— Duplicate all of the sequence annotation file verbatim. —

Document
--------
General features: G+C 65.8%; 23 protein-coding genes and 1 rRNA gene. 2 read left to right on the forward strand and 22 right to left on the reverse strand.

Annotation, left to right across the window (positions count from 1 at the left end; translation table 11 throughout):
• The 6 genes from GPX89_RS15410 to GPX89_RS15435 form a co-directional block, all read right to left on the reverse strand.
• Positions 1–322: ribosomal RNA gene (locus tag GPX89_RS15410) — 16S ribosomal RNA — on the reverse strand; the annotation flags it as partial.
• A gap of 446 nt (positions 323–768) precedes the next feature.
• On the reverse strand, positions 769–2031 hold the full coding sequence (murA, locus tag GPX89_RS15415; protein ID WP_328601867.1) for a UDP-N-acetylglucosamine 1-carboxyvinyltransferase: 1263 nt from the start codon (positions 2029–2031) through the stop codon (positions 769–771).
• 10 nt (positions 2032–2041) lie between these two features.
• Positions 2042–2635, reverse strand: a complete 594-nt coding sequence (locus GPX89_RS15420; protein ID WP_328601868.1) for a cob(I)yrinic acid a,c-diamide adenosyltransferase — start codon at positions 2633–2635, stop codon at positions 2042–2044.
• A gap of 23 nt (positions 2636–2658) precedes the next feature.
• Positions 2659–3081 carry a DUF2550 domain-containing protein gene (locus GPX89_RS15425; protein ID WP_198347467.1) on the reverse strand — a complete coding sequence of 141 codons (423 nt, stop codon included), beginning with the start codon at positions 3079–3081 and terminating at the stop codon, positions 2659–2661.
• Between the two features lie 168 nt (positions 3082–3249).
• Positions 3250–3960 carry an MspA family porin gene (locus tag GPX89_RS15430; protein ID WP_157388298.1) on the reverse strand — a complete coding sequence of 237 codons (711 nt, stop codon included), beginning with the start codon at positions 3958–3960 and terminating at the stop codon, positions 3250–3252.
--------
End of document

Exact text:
General features: G+C 65.8%; 23 protein-coding genes and 1 rRNA gene. 2 read left to right on the forward strand and 22 right to left on the reverse strand.

Annotation, left to right across the window (positions count from 1 at the left end; translation table 11 throughout):
• The 6 genes from GPX89_RS15410 to GPX89_RS15435 form a co-directional block, all read right to left on the reverse strand.
• Positions 1–322: ribosomal RNA gene (locus tag GPX89_RS15410) — 16S ribosomal RNA — on the reverse strand; the annotation flags it as partial.
• A gap of 446 nt (positions 323–768) precedes the next feature.
• On the reverse strand, positions 769–2031 hold the full coding sequence (murA, locus tag GPX89_RS15415; protein ID WP_328601867.1) for a UDP-N-acetylglucosamine 1-carboxyvinyltransferase: 1263 nt from the start codon (positions 2029–2031) through the stop codon (positions 769–771).
• 10 nt (positions 2032–2041) lie between these two features.
• Positions 2042–2635, reverse strand: a complete 594-nt coding sequence (locus GPX89_RS15420; protein ID WP_328601868.1) for a cob(I)yrinic acid a,c-diamide adenosyltransferase — start codon at positions 2633–2635, stop codon at positions 2042–2044.
• A gap of 23 nt (positions 2636–2658) precedes the next feature.
• Positions 2659–3081 carry a DUF2550 domain-containing protein gene (locus GPX89_RS15425; protein ID WP_198347467.1) on the reverse strand — a complete coding sequence of 141 codons (423 nt, stop codon included), beginning with the start codon at positions 3079–3081 and terminating at the stop codon, positions 2659–2661.
• Between the two features lie 168 nt (positions 3082–3249).
• Positions 3250–3960 carry an MspA family porin gene (locus tag GPX89_RS15430; protein ID WP_157388298.1) on the reverse strand — a complete coding sequence of 237 codons (711 nt, stop codon included), beginning with the start codon at positions 3958–3960 and terminating at the stop codon, positions 3250–3252.